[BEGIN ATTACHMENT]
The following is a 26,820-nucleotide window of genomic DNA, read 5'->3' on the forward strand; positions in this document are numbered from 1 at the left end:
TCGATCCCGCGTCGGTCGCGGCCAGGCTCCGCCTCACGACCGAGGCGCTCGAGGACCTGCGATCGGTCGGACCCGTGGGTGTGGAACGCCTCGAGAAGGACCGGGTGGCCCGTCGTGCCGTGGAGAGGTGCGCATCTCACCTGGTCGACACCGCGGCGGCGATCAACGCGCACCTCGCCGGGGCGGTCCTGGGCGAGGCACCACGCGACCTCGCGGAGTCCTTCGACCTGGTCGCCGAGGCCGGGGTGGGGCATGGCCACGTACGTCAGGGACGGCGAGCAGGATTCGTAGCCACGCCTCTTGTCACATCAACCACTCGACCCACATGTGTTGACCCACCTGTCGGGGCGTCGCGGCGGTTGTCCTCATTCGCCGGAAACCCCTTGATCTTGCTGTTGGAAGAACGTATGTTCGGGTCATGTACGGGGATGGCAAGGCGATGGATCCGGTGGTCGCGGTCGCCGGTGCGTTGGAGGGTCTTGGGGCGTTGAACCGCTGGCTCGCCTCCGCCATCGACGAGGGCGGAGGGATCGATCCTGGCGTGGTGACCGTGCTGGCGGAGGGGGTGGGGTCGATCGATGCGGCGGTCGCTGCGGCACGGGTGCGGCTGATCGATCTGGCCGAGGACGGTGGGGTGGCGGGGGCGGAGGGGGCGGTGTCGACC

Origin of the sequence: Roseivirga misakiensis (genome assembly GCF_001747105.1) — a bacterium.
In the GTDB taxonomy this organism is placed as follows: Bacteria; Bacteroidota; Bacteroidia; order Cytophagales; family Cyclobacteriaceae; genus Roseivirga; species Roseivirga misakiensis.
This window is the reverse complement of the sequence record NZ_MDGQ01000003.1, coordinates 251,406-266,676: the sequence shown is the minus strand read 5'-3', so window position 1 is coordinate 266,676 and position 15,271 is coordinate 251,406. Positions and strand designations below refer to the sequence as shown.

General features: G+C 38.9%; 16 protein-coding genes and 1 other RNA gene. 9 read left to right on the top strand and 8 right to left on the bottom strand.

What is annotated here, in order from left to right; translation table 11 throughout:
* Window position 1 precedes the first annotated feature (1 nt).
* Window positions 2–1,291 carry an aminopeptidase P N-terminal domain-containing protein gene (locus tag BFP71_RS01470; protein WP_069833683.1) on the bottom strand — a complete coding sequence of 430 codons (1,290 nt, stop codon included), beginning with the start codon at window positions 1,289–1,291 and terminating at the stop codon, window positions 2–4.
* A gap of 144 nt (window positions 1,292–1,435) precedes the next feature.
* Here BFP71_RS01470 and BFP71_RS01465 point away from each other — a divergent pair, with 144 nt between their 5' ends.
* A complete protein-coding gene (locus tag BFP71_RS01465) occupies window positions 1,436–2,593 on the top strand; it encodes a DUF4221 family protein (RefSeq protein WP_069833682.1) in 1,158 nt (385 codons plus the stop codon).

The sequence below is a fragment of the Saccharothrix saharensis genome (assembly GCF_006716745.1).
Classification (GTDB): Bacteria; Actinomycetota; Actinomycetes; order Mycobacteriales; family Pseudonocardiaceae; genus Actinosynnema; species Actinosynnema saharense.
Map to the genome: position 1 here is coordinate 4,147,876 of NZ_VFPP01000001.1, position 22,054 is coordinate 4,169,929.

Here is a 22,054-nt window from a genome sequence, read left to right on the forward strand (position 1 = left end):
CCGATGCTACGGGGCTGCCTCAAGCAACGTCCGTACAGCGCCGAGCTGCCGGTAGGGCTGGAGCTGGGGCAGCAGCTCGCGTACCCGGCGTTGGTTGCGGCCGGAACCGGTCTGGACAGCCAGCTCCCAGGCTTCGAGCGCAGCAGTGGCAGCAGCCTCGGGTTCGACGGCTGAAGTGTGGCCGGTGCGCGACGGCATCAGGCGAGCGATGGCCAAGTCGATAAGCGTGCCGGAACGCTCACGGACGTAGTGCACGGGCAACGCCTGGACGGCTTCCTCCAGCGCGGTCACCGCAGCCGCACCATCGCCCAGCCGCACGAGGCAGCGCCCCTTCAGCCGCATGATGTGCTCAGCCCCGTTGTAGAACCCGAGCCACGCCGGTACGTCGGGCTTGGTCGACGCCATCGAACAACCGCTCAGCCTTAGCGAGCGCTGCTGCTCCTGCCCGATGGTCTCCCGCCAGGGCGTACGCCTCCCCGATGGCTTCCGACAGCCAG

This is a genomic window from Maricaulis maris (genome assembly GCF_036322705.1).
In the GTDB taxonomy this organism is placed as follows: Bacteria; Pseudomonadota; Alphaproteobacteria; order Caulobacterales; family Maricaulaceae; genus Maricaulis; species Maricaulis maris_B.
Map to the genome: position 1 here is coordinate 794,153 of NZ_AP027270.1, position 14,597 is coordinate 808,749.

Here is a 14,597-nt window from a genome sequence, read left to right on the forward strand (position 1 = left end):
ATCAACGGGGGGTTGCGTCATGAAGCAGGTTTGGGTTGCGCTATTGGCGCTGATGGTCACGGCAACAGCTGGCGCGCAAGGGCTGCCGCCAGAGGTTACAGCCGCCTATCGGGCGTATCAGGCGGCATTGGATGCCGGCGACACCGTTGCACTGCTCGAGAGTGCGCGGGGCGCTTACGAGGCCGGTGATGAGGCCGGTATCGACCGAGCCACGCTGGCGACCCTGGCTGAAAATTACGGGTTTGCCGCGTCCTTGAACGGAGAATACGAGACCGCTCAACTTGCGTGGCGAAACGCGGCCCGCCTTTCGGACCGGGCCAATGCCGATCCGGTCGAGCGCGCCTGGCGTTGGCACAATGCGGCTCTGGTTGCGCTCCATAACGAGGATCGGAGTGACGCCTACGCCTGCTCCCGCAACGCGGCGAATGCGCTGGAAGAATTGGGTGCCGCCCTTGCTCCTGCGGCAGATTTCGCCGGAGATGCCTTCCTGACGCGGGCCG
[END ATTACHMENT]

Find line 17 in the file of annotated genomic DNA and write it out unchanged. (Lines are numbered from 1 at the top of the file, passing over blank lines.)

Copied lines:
CCGATGCTACGGGGCTGCCTCAAGCAACGTCCGTACAGCGCCGAGCTGCCGGTAGGGCTGGAGCTGGGGCAGCAGCTCGCGTACCCGGCGTTGGTTGCGGCCGGAACCGGTCTGGACAGCCAGCTCCCAGGCTTCGAGCGCAGCAGTGGCAGCAGCCTCGGGTTCGACGGCTGAAGTGTGGCCGGTGCGCGACGGCATCAGGCGAGCGATGGCCAAGTCGATAAGCGTGCCGGAACGCTCACGGACGTAGTGCACGGGCAACGCCTGGACGGCTTCCTCCAGCGCGGTCACCGCAGCCGCACCATCGCCCAGCCGCACGAGGCAGCGCCCCTTCAGCCGCATGATGTGCTCAGCCCCGTTGTAGAACCCGAGCCACGCCGGTACGTCGGGCTTGGTCGACGCCATCGAACAACCGCTCAGCCTTAGCGAGCGCTGCTGCTCCTGCCCGATGGTCTCCCGCCAGGGCGTACGCCTCCCCGATGGCTTCCGACAGCCAG